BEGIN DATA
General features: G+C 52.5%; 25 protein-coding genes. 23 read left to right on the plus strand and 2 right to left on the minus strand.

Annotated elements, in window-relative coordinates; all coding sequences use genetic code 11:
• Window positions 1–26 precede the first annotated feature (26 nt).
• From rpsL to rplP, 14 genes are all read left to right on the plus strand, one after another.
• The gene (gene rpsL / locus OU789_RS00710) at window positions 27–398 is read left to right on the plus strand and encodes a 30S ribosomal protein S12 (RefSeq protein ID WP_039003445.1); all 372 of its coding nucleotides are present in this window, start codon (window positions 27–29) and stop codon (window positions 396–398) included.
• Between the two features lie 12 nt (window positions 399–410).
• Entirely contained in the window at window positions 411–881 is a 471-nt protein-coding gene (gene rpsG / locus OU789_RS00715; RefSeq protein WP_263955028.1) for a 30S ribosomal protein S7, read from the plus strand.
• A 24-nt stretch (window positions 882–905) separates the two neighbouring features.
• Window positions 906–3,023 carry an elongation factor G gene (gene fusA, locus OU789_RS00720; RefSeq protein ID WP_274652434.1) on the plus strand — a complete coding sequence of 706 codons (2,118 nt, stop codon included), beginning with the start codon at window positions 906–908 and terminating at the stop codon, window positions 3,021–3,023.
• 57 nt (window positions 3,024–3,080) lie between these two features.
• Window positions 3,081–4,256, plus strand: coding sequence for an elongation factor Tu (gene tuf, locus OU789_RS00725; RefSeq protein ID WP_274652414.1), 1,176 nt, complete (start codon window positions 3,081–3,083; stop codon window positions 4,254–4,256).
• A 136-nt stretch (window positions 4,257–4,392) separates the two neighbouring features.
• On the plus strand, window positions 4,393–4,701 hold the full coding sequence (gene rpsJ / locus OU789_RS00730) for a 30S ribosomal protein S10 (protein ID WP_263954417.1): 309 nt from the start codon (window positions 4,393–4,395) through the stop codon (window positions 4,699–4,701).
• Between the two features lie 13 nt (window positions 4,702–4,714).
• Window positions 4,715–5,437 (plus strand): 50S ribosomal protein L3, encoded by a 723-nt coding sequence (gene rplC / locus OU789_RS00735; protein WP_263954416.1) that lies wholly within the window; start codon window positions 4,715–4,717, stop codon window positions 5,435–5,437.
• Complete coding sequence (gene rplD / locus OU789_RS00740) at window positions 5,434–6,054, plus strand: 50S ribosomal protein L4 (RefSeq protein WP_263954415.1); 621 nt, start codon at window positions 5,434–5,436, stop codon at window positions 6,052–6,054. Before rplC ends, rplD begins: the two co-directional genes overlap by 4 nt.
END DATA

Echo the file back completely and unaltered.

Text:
General features: G+C 52.5%; 25 protein-coding genes. 23 read left to right on the plus strand and 2 right to left on the minus strand.

Annotated elements, in window-relative coordinates; all coding sequences use genetic code 11:
• Window positions 1–26 precede the first annotated feature (26 nt).
• From rpsL to rplP, 14 genes are all read left to right on the plus strand, one after another.
• The gene (gene rpsL / locus OU789_RS00710) at window positions 27–398 is read left to right on the plus strand and encodes a 30S ribosomal protein S12 (RefSeq protein ID WP_039003445.1); all 372 of its coding nucleotides are present in this window, start codon (window positions 27–29) and stop codon (window positions 396–398) included.
• Between the two features lie 12 nt (window positions 399–410).
• Entirely contained in the window at window positions 411–881 is a 471-nt protein-coding gene (gene rpsG / locus OU789_RS00715; RefSeq protein WP_263955028.1) for a 30S ribosomal protein S7, read from the plus strand.
• A 24-nt stretch (window positions 882–905) separates the two neighbouring features.
• Window positions 906–3,023 carry an elongation factor G gene (gene fusA, locus OU789_RS00720; RefSeq protein ID WP_274652434.1) on the plus strand — a complete coding sequence of 706 codons (2,118 nt, stop codon included), beginning with the start codon at window positions 906–908 and terminating at the stop codon, window positions 3,021–3,023.
• 57 nt (window positions 3,024–3,080) lie between these two features.
• Window positions 3,081–4,256, plus strand: coding sequence for an elongation factor Tu (gene tuf, locus OU789_RS00725; RefSeq protein ID WP_274652414.1), 1,176 nt, complete (start codon window positions 3,081–3,083; stop codon window positions 4,254–4,256).
• A 136-nt stretch (window positions 4,257–4,392) separates the two neighbouring features.
• On the plus strand, window positions 4,393–4,701 hold the full coding sequence (gene rpsJ / locus OU789_RS00730) for a 30S ribosomal protein S10 (protein ID WP_263954417.1): 309 nt from the start codon (window positions 4,393–4,395) through the stop codon (window positions 4,699–4,701).
• Between the two features lie 13 nt (window positions 4,702–4,714).
• Window positions 4,715–5,437 (plus strand): 50S ribosomal protein L3, encoded by a 723-nt coding sequence (gene rplC / locus OU789_RS00735; protein WP_263954416.1) that lies wholly within the window; start codon window positions 4,715–4,717, stop codon window positions 5,435–5,437.
• Complete coding sequence (gene rplD / locus OU789_RS00740) at window positions 5,434–6,054, plus strand: 50S ribosomal protein L4 (RefSeq protein WP_263954415.1); 621 nt, start codon at window positions 5,434–5,436, stop codon at window positions 6,052–6,054. Before rplC ends, rplD begins: the two co-directional genes overlap by 4 nt.